Statement by Prime Minister Erna Solberg at a gender equality meeting in New York, 26 September 2015.
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President, Excellencies, ladies and gentlemen,
Yesterday the UN Member States adopted Agenda 2030. An agenda with 17 goals, including a strong commitment to eradicate extreme poverty and hunger. This is ambitious, but possible. But to reach these goals, we need more gender equality.
This is reflected in the new sustainable development agenda, where gender equality is not only a stand-alone goal, it is also acknowledged as a key to achieving the other goals.
Today we want to discuss how we can speed up the implementation of our commitments.
Before I turn to this in more depth, I would like to thank President Bachelet for co-hosting this breakfast. Michelle and I share a strong personal commitment to gender equality. We both know how important it is that women play an active part in political and economic decision-making.
I my view there are three important elements for achieving gender equality.
First education. Education is the key to empowering girls and women alike. Educated women are in a better position to make good decisions for their families, communities and countries. Education is not a quick fix for gender equality, but it is one of the best tools we have. I have made it a priority in Norway’s development cooperation.
Second, the involvement of men. I salute the many women who have fought for their – and other women’s – rights for decades, many under extremely difficult circumstances.
Nevertheless, gender equality is also about men. Men need to be engaged, and men need to take more responsibility for gender equality.
It has been used before, but the comparison with football is a good one: you won’t win the game, if half the team is just watching.
We need men, including the men around this table, to become, or continue to be champions of gender equality and peace. Gender equality is important not only for the sake of women, but also because it has positive impacts for women and men. I am proud to tell you that all the male ministers in my government have joined the UN Women campaign “HeforShe”, and have thus taken a clear stand for gender equality. (And in case you are wondering – these men constitute exactly half of my government.)
The third important element is that we must not accept the use of tradition, culture or religion to deny or scale back women’s human rights. Some people believe that there is a contradiction between believing in God and believing in gender equality. This is not the case.
I believe that these three elements are essential for achieving gender equality. I believe they are also crucial for peace and security.
In October, the Security Council will have a meeting on women, peace and security. I am glad that our Spanish colleagues have set themselves high ambitions for the outcome of this meeting.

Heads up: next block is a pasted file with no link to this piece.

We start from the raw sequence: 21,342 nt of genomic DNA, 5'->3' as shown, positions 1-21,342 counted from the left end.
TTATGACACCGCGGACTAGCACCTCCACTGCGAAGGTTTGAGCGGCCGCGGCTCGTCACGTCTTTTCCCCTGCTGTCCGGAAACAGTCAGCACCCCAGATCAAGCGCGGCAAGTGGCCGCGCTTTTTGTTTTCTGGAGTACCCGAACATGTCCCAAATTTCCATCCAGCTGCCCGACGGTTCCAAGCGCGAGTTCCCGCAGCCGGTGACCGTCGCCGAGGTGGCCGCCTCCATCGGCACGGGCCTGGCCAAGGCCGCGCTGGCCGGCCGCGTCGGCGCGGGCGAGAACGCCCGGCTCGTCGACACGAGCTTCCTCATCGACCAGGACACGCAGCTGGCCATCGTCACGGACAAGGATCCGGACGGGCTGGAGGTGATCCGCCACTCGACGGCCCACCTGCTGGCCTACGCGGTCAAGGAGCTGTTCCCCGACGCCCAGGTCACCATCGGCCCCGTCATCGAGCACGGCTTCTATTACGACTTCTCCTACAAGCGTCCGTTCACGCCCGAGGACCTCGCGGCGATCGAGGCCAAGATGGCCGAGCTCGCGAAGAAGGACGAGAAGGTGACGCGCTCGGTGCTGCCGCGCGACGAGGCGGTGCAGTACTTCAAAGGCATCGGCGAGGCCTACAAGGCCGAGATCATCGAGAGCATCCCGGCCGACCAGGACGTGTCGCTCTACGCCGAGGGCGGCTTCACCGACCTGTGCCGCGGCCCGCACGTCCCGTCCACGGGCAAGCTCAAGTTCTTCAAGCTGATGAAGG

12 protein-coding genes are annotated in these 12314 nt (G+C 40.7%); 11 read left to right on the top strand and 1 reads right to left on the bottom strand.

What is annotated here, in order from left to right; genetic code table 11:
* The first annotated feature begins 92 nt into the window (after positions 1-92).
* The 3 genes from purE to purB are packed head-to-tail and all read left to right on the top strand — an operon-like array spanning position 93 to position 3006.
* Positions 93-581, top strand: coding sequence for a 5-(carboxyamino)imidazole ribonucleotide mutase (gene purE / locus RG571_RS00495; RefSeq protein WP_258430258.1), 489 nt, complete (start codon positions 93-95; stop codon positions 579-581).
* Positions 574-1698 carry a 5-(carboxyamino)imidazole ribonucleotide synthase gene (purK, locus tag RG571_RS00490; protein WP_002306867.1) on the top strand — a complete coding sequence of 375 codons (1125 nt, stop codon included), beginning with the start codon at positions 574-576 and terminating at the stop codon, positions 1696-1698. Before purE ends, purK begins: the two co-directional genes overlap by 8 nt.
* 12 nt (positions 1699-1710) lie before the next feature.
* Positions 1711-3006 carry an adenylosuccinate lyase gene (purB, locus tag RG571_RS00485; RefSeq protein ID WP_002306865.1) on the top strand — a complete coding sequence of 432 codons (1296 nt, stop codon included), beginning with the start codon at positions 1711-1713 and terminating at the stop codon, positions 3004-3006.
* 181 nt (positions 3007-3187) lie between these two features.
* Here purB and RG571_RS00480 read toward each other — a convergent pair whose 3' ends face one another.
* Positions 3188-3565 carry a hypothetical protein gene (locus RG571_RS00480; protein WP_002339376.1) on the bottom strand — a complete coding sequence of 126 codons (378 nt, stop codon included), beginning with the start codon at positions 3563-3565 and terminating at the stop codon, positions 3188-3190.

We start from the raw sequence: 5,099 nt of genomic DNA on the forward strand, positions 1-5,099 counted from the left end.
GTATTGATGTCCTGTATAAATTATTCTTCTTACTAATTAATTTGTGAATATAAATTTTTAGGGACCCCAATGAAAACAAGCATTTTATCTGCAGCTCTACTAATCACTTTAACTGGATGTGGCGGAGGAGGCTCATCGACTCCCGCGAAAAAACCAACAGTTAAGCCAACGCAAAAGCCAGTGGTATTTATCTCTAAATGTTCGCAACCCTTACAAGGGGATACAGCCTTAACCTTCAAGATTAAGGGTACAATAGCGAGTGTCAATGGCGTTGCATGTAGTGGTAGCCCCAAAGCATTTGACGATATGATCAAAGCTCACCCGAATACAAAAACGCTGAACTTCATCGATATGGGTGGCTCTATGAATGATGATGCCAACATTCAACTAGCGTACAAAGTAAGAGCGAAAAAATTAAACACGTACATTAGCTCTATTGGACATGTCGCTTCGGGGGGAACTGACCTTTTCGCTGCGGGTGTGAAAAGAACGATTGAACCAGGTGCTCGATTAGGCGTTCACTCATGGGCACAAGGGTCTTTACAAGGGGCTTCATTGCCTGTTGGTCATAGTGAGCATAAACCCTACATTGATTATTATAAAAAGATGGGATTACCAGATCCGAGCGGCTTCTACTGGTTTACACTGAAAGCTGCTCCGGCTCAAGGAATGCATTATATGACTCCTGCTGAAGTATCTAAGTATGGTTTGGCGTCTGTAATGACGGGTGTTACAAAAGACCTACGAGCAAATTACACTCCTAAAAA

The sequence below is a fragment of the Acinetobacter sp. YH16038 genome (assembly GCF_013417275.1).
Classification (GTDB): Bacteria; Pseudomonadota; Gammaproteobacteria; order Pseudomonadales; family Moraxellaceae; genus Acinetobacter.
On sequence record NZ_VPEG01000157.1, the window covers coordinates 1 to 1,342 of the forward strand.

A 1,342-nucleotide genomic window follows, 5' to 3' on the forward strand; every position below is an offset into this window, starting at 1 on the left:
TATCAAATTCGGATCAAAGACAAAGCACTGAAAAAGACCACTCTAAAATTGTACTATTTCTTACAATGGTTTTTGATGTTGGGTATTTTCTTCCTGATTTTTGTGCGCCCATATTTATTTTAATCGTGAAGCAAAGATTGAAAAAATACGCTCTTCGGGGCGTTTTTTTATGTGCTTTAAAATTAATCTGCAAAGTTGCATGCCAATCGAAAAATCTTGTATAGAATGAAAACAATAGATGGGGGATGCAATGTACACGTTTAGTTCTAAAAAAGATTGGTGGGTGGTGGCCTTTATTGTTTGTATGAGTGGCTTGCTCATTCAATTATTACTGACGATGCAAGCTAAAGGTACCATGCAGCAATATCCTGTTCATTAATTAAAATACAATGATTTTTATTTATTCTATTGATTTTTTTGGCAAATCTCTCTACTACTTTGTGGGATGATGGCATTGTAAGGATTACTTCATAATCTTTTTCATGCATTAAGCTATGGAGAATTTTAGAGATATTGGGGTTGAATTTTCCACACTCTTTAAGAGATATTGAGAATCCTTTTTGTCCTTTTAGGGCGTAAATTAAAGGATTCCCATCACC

When we launched our new national action plan on this topic earlier this year, I highlighted the threat of violent extremism. Not only to individual women’s safety and lives, but also to women’s rights in general. And I urge the Security Council to put the issue of violent extremism on the agenda for the October meeting.
Extremist movements are tapping into the identities and dreams of men and women in order to recruit followers. They understand the influence that women can exert in their families, so they want women on their side. On the other hand, they want to silence women who offer an alternative vision of society. But it is exactly these voices that must be heard! This is why it is so important for me that we include the gender dimension in our efforts to prevent and combat violent extremism and address its root causes.
For Norway, the other important focus area for the implementation of the Security Council’s resolution on women, peace and security is women’s participation and opportunity to influence developments. Women and men experience conflict differently. Without women’s voices at the negotiation table, vital perspectives are lost. Important issues like gender-based violence, livelihoods and ownership of land will receive less attention. There is evidence that the effective participation of women in peace processes increases the chances of drawing up a lasting peace agreement.
Finally, I welcome the new alliance of women’s organisations against violent extremism, which is represented here today. The work they are doing is having an impact. It is important that they are heard and can influence decisions. I am especially looking forward to hearing what the civil society organisations have to say in today’s discussion.